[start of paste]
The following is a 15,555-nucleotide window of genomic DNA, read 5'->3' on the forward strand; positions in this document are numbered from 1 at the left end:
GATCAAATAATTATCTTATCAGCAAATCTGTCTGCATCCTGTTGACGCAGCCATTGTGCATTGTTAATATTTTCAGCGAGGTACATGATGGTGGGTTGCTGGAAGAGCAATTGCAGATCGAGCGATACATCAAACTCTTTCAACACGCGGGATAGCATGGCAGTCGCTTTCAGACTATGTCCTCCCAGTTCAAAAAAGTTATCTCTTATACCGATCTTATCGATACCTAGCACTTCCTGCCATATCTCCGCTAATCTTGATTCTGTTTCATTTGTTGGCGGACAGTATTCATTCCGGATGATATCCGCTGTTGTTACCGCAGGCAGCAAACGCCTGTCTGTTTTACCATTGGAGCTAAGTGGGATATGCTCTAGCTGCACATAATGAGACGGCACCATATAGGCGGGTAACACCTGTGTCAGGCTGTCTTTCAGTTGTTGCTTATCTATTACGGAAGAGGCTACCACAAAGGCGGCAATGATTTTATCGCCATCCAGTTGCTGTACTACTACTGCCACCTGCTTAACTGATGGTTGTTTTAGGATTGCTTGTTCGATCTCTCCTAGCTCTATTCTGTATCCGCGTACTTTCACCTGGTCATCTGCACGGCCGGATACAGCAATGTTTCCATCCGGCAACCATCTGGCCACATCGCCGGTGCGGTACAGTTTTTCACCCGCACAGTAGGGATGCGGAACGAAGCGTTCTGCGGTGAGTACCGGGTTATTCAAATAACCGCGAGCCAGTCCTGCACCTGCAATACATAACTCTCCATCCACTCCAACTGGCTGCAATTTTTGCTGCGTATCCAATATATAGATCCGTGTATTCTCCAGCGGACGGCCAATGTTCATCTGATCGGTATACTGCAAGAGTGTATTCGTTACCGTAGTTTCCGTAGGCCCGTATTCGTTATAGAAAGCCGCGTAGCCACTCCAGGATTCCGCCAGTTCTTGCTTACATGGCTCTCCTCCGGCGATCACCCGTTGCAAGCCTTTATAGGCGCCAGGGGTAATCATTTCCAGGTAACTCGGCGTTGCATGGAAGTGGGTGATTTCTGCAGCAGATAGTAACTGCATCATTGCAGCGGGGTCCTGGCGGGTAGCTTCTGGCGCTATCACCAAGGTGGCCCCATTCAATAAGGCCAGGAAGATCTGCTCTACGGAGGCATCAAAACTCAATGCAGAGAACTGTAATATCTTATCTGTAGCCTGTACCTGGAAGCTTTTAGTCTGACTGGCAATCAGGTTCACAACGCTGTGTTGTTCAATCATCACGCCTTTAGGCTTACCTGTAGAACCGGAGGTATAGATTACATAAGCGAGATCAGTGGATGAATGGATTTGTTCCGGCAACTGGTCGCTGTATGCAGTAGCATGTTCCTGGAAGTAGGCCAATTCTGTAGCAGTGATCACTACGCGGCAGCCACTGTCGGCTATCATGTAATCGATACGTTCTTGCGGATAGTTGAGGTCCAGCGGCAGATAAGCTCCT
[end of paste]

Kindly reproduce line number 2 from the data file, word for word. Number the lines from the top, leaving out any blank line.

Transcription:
GATCAAATAATTATCTTATCAGCAAATCTGTCTGCATCCTGTTGACGCAGCCATTGTGCATTGTTAATATTTTCAGCGAGGTACATGATGGTGGGTTGCTGGAAGAGCAATTGCAGATCGAGCGATACATCAAACTCTTTCAACACGCGGGATAGCATGGCAGTCGCTTTCAGACTATGTCCTCCCAGTTCAAAAAAGTTATCTCTTATACCGATCTTATCGATACCTAGCACTTCCTGCCATATCTCCGCTAATCTTGATTCTGTTTCATTTGTTGGCGGACAGTATTCATTCCGGATGATATCCGCTGTTGTTACCGCAGGCAGCAAACGCCTGTCTGTTTTACCATTGGAGCTAAGTGGGATATGCTCTAGCTGCACATAATGAGACGGCACCATATAGGCGGGTAACACCTGTGTCAGGCTGTCTTTCAGTTGTTGCTTATCTATTACGGAAGAGGCTACCACAAAGGCGGCAATGATTTTATCGCCATCCAGTTGCTGTACTACTACTGCCACCTGCTTAACTGATGGTTGTTTTAGGATTGCTTGTTCGATCTCTCCTAGCTCTATTCTGTATCCGCGTACTTTCACCTGGTCATCTGCACGGCCGGATACAGCAATGTTTCCATCCGGCAACCATCTGGCCACATCGCCGGTGCGGTACAGTTTTTCACCCGCACAGTAGGGATGCGGAACGAAGCGTTCTGCGGTGAGTACCGGGTTATTCAAATAACCGCGAGCCAGTCCTGCACCTGCAATACATAACTCTCCATCCACTCCAACTGGCTGCAATTTTTGCTGCGTATCCAATATATAGATCCGTGTATTCTCCAGCGGACGGCCAATGTTCATCTGATCGGTATACTGCAAGAGTGTATTCGTTACCGTAGTTTCCGTAGGCCCGTATTCGTTATAGAAAGCCGCGTAGCCACTCCAGGATTCCGCCAGTTCTTGCTTACATGGCTCTCCTCCGGCGATCACCCGTTGCAAGCCTTTATAGGCGCCAGGGGTAATCATTTCCAGGTAACTCGGCGTTGCATGGAAGTGGGTGATTTCTGCAGCAGATAGTAACTGCATCATTGCAGCGGGGTCCTGGCGGGTAGCTTCTGGCGCTATCACCAAGGTGGCCCCATTCAATAAGGCCAGGAAGATCTGCTCTACGGAGGCATCAAAACTCAATGCAGAGAACTGTAATATCTTATCTGTAGCCTGTACCTGGAAGCTTTTAGTCTGACTGGCAATCAGGTTCACAACGCTGTGTTGTTCAATCATCACGCCTTTAGGCTTACCTGTAGAACCGGAGGTATAGATTACATAAGCGAGATCAGTGGATGAATGGATTTGTTCCGGCAACTGGTCGCTGTATGCAGTAGCATGTTCCTGGAAGTAGGCCAATTCTGTAGCAGTGATCACTACGCGGCAGCCACTGTCGGCTATCATGTAATCGATACGTTCTTGCGGATAGTTGAGGTCCAGCGGCAGATAAGCTCCT